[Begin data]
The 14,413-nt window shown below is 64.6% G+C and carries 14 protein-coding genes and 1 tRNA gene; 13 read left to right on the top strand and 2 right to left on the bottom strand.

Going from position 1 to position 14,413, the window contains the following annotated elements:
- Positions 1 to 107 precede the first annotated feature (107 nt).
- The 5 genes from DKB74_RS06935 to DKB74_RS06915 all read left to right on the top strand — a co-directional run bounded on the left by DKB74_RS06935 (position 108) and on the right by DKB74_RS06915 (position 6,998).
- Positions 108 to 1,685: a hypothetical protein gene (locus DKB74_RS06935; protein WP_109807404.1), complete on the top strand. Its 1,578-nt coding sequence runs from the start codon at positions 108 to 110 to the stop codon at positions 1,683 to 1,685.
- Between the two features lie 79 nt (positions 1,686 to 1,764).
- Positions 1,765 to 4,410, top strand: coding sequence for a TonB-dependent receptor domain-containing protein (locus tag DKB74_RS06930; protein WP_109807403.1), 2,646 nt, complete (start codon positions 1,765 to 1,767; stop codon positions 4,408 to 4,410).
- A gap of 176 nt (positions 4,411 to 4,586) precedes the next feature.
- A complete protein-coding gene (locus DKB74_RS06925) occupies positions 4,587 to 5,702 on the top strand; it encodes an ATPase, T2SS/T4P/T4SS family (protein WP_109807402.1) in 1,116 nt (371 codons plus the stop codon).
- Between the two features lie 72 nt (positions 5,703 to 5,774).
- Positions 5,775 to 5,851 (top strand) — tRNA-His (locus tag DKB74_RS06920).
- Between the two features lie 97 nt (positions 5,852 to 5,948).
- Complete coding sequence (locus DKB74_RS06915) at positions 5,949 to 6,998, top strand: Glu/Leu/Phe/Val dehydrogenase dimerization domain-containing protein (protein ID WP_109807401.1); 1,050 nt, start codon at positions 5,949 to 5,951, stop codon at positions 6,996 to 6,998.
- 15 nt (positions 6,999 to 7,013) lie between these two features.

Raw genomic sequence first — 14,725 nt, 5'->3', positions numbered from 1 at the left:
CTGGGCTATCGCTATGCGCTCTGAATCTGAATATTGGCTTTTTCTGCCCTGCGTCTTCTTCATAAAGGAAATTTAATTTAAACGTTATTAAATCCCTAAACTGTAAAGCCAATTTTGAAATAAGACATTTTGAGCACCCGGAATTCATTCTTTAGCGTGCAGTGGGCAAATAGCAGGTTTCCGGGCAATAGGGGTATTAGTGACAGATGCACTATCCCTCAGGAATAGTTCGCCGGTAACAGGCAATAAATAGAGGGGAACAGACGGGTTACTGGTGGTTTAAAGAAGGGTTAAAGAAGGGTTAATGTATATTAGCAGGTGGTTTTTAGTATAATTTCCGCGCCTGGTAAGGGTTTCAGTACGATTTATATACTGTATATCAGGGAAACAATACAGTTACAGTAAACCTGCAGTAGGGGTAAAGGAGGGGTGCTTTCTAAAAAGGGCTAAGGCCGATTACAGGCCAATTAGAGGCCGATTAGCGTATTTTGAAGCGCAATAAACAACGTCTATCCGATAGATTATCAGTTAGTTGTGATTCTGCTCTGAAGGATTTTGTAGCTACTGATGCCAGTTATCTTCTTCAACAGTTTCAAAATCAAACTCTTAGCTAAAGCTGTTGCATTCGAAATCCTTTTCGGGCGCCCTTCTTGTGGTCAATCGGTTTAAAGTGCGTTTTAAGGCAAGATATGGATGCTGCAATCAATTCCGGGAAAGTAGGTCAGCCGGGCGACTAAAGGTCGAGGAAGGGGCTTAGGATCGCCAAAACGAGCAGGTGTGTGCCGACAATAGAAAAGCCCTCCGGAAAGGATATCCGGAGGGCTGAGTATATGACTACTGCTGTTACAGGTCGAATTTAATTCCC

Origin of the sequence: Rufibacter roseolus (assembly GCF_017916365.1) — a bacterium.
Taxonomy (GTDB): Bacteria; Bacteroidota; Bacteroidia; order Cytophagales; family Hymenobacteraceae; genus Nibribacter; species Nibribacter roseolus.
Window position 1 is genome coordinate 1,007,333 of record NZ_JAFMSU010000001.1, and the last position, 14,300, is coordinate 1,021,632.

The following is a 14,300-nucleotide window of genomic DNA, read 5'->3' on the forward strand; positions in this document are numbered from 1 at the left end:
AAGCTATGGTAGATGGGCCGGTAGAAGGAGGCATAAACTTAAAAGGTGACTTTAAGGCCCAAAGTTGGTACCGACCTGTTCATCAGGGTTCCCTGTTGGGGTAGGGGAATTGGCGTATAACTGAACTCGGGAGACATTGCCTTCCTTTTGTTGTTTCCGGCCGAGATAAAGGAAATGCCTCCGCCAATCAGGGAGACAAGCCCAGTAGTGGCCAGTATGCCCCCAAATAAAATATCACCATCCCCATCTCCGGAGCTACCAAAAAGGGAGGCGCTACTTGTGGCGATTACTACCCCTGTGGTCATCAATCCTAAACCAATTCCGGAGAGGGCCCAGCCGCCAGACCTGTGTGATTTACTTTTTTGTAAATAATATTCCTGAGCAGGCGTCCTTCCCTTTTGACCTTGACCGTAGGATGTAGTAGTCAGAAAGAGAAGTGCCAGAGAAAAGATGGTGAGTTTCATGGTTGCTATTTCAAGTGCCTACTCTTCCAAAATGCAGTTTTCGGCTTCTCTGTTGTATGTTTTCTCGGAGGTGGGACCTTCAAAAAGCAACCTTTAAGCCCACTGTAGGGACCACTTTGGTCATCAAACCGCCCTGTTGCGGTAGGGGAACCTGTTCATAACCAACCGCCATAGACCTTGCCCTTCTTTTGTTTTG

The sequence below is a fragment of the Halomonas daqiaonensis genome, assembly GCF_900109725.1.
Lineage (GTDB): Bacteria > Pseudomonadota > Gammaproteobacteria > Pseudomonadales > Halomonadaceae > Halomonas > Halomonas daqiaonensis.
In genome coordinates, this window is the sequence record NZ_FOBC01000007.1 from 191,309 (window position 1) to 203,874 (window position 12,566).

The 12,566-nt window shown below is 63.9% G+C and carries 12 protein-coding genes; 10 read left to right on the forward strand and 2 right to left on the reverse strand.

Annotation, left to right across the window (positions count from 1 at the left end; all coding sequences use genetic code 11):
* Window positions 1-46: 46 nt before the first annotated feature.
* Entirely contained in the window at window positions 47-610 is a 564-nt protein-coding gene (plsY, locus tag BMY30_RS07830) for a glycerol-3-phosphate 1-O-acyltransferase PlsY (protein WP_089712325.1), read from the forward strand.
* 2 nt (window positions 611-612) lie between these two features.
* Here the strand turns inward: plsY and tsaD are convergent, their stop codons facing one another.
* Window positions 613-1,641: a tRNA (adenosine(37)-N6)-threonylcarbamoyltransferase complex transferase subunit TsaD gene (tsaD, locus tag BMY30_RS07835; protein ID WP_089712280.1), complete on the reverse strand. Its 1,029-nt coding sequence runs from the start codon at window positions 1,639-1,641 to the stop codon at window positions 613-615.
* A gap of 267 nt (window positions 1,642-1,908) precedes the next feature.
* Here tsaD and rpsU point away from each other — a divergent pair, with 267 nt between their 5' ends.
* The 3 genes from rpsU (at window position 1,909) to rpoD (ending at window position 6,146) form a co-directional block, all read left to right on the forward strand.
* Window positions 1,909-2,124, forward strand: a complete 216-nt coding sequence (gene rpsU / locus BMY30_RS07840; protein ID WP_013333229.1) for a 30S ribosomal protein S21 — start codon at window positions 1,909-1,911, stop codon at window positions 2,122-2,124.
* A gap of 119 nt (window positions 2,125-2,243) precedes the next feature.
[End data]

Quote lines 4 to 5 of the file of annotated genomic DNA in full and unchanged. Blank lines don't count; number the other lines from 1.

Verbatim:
- The 5 genes from DKB74_RS06935 to DKB74_RS06915 all read left to right on the top strand — a co-directional run bounded on the left by DKB74_RS06935 (position 108) and on the right by DKB74_RS06915 (position 6,998).
- Positions 108 to 1,685: a hypothetical protein gene (locus DKB74_RS06935; protein WP_109807404.1), complete on the top strand. Its 1,578-nt coding sequence runs from the start codon at positions 108 to 110 to the stop codon at positions 1,683 to 1,685.